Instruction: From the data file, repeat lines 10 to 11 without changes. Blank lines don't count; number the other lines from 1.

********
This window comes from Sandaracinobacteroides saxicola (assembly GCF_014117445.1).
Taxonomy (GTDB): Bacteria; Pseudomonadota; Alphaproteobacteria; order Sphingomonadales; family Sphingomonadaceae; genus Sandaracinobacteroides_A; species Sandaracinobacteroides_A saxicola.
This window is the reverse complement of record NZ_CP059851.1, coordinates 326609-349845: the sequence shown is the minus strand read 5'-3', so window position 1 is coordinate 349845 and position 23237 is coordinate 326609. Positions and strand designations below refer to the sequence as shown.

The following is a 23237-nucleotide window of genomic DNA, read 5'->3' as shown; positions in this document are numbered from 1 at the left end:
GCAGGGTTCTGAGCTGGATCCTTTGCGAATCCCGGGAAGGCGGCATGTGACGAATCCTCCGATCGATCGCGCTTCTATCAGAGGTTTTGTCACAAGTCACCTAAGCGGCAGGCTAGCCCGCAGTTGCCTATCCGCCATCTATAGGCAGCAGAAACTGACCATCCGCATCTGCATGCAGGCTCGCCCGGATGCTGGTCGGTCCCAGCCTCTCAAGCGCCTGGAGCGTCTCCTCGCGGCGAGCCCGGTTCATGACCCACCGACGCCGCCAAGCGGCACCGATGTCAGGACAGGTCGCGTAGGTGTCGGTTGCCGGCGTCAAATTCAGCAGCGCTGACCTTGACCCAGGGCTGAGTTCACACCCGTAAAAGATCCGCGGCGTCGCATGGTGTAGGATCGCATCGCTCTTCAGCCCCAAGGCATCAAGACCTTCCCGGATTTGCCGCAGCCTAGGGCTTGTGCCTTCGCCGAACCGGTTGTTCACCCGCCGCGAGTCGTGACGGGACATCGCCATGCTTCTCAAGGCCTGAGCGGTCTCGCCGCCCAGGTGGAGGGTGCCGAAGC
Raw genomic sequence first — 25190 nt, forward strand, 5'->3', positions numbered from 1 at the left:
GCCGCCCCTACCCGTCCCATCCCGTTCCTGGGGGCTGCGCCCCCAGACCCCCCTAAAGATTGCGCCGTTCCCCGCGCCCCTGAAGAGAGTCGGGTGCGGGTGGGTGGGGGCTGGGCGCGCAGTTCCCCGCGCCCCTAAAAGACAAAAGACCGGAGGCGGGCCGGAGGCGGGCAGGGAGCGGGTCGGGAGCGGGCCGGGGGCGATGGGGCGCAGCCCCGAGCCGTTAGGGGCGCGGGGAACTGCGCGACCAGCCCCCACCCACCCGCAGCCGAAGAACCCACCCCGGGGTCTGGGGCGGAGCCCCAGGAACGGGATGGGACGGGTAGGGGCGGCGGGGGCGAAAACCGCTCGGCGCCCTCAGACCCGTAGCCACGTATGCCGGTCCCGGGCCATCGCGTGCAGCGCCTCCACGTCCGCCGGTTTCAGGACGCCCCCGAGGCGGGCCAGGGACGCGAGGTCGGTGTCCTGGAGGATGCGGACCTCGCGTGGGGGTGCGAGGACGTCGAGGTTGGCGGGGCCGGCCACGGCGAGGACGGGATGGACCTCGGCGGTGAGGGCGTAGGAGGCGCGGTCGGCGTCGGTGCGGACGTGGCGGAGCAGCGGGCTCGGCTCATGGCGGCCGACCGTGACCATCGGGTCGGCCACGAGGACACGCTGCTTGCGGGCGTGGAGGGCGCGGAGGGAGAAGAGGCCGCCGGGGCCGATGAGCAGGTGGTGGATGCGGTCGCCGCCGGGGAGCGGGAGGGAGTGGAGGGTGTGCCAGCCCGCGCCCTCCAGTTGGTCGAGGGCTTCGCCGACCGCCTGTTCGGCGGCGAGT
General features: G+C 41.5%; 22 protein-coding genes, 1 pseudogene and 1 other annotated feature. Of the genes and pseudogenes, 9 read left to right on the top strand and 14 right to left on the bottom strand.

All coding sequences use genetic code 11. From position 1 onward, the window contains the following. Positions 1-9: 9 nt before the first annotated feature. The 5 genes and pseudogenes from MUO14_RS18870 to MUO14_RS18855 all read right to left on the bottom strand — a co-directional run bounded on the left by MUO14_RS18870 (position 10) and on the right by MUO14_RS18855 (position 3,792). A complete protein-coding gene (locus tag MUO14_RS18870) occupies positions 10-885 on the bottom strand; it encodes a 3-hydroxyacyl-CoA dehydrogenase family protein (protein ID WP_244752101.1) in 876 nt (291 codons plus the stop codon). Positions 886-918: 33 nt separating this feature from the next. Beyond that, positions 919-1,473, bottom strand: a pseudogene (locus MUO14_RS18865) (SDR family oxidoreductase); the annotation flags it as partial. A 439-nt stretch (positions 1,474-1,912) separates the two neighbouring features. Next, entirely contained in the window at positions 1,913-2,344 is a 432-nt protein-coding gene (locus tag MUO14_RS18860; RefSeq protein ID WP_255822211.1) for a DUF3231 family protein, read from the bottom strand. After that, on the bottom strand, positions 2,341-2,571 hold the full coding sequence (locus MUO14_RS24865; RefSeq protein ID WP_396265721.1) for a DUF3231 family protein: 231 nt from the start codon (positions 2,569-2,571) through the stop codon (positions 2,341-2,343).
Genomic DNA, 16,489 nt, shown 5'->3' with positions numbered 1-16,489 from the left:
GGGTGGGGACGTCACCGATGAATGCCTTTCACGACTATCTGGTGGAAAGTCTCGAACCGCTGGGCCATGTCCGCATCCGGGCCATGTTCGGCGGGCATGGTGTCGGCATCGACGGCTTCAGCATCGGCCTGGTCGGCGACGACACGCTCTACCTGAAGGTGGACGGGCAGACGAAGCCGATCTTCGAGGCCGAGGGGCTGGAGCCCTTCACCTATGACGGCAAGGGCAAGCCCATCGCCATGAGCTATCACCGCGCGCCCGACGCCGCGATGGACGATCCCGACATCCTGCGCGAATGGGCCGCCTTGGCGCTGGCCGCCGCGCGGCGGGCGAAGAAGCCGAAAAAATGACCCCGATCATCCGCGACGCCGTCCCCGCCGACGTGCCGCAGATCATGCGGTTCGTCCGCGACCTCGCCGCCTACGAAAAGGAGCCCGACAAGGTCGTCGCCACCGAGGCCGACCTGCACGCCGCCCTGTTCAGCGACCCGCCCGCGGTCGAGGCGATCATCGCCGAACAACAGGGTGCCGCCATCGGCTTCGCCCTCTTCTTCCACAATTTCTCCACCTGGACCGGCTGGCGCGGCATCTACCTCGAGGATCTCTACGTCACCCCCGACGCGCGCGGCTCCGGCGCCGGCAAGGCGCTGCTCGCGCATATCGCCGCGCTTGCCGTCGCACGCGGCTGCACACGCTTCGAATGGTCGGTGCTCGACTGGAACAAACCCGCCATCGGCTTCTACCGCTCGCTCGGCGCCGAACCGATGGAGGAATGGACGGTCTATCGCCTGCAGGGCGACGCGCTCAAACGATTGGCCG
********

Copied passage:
Genomic DNA, 16,489 nt, shown 5'->3' with positions numbered 1-16,489 from the left:
GGGTGGGGACGTCACCGATGAATGCCTTTCACGACTATCTGGTGGAAAGTCTCGAACCGCTGGGCCATGTCCGCATCCGGGCCATGTTCGGCGGGCATGGTGTCGGCATCGACGGCTTCAGCATCGGCCTGGTCGGCGACGACACGCTCTACCTGAAGGTGGACGGGCAGACGAAGCCGATCTTCGAGGCCGAGGGGCTGGAGCCCTTCACCTATGACGGCAAGGGCAAGCCCATCGCCATGAGCTATCACCGCGCGCCCGACGCCGCGATGGACGATCCCGACATCCTGCGCGAATGGGCCGCCTTGGCGCTGGCCGCCGCGCGGCGGGCGAAGAAGCCGAAAAAATGACCCCGATCATCCGCGACGCCGTCCCCGCCGACGTGCCGCAGATCATGCGGTTCGTCCGCGACCTCGCCGCCTACGAAAAGGAGCCCGACAAGGTCGTCGCCACCGAGGCCGACCTGCACGCCGCCCTGTTCAGCGACCCGCCCGCGGTCGAGGCGATCATCGCCGAACAACAGGGTGCCGCCATCGGCTTCGCCCTCTTCTTCCACAATTTCTCCACCTGGACCGGCTGGCGCGGCATCTACCTCGAGGATCTCTACGTCACCCCCGACGCGCGCGGCTCCGGCGCCGGCAAGGCGCTGCTCGCGCATATCGCCGCGCTTGCCGTCGCACGCGGCTGCACACGCTTCGAATGGTCGGTGCTCGACTGGAACAAACCCGCCATCGGCTTCTACCGCTCGCTCGGCGCCGAACCGATGGAGGAATGGACGGTCTATCGCCTGCAGGGCGACGCGCTCAAACGATTGGCCG